Anemia in septic shock: which transfusion thresholds?
Keywords:septic shock, anemia, red blood cell transfusion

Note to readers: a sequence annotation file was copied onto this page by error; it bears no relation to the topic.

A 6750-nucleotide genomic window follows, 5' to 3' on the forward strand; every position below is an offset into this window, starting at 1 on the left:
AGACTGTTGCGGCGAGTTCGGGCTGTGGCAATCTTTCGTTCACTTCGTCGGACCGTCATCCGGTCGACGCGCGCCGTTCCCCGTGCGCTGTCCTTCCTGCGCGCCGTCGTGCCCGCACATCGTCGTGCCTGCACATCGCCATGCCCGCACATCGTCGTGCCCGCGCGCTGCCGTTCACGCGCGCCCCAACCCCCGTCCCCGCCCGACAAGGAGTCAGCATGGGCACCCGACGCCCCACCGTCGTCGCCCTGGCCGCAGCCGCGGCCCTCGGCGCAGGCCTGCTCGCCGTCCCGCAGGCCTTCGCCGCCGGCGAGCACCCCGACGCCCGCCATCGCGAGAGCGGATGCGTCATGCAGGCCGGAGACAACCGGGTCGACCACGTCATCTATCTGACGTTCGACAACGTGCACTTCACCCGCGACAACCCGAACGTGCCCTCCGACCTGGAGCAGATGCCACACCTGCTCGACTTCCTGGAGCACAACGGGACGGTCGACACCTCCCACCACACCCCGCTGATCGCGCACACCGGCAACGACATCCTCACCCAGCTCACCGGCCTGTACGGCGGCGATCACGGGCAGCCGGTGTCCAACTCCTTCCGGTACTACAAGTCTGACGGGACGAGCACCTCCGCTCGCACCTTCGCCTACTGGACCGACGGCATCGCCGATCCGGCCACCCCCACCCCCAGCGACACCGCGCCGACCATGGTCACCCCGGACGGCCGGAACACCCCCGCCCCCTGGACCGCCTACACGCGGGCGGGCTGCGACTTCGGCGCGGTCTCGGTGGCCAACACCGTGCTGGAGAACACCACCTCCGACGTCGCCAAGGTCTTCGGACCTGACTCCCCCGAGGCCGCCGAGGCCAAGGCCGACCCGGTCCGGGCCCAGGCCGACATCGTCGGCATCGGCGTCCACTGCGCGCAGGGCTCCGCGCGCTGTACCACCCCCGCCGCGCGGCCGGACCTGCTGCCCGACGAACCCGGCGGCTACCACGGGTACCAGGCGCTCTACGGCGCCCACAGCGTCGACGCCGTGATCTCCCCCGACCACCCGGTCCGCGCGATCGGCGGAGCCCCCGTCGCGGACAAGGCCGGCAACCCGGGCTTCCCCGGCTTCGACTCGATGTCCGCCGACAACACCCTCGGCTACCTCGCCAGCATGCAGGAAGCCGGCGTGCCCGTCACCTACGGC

Anemia is a frequent condition in intensive care units (ICU), most especially in septic patients. The hemoglobin level is a major determinant of oxygen transport. Red blood cell transfusion represents the main therapeutic of anemia in the ICU, and the only one able to rapidly increase the hemoglobin level in critical care. Overall, about half of septic patients will require red blood cell transfusion in the ICU and after discharge. Interventional randomized studies have demonstrated the safety and possibly a benefit of restrictive transfusion strategies in the ICU. Hence national and international guidelines consistently recommend such restrictive transfusion strategy by using a hemoglobin transfusion threshold of 7 g/dL to maintain a hemoglobin level between 7 and 9 g/dL in critically ill patients including septic patients. However, septic shock exhibits several features likely to modulate the transfusion indications, including the high prevalence of cardiovascular and onco-hematological comorbid conditions, as well as the defining tissue dysoxia. Transfusion indications in septic shock should certainly be based on the current guidelines, but most importantly should urge a personalized decision-making process taking into account an individual assessment of expected benefits and risks of transfusion.